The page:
# Spherical Law of Sines/Historical Note/Mistake

## Contents

## Source Work

2008: Ian Stewart: *Taming the Infinite*:

- Chapter $5$: Eternal Triangles
- Early trigonometry

## Mistake

*Georg Joachim Rhaeticus calculated sines for a circle of radius $10^{15}$ -- effectively, tables accurate to $15$ decimal places, but multiplying all numbers by $10^{15}$ to get integers -- for all multiples of one second of arc. He stated the law of sines for spherical triangles*- $\dfrac {\sin a} {\sin A} = \dfrac {\sin b} {\sin B} = \dfrac {\sin c} {\sin C}$

*and the law of cosines*- $\cos a = \cos b \cos c + \sin b \sin c \cos A$

*in his*De Triangulis*, written in $1462$-$3$ but not published until $1533$.*

## Correction

The tables published by Rhaeticus appeared in fact in his *Opus Palatinum de Triangulis*.

This was published in $1596$, some $20$ years after the death of its author.

The tables contained in it were computed in intervals of $10$ seconds of arc, not $1$ seconds of arc, and calculated to $10$ decimal places, not $15$.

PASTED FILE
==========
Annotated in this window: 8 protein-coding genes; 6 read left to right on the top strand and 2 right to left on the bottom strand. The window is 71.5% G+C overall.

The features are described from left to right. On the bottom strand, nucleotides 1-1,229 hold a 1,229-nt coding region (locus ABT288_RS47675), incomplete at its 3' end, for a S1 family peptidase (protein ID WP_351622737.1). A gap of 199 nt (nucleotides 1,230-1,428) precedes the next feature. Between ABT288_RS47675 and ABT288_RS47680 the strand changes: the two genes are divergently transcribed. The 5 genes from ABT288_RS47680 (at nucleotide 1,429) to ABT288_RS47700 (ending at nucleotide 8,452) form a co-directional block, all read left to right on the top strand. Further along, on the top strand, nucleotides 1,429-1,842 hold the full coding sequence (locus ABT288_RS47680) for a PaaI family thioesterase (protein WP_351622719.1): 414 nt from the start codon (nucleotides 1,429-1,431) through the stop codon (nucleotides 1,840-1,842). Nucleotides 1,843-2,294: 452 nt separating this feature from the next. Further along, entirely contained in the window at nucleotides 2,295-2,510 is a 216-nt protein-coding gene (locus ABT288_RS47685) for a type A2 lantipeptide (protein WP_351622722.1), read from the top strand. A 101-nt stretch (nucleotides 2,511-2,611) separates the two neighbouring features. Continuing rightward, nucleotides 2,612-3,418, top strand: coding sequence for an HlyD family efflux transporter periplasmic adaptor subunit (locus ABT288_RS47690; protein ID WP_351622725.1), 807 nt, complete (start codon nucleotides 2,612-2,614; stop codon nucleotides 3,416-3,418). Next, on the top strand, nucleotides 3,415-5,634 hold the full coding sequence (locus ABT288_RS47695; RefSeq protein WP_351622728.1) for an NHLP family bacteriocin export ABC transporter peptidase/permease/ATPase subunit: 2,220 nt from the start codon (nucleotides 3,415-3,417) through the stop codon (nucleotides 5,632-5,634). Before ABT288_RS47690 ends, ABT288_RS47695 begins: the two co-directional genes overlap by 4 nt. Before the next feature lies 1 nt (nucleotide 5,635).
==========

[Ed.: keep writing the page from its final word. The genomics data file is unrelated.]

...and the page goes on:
The Spherical Law of Sines and Spherical Law of Cosines actually appeared in *De Triangulis Omnimodus* by Johannes Müller von Königsberg (Regiomontanus), not Georg Joachim Rhaeticus, who was not born until $1514$.

As for the suggestion that *De Triangulis Omnimodus* was not published until $1533$, this is suspect, as no corroboration for this can be found online.

It is accepted that there exists a $1533$ edition of this work, as this can be found everwhere you look. But while evidence of an actual $1464$ edition may be elusive, the fact that no online biographies mention the fact that its publication was delayed until $1533$, the suggestion is that this is false.

It is possible that Ian Stewart has conflated the two works in question: *De Triangulis Omnimodus* by Regiomontanus, and *Opus Palatinum de Triangulis* by Rhaeticus.

## Sources

- 2008: Ian Stewart:
*Taming the Infinite*... (previous) ... (next): Chapter $5$: Eternal Triangles: Early trigonometry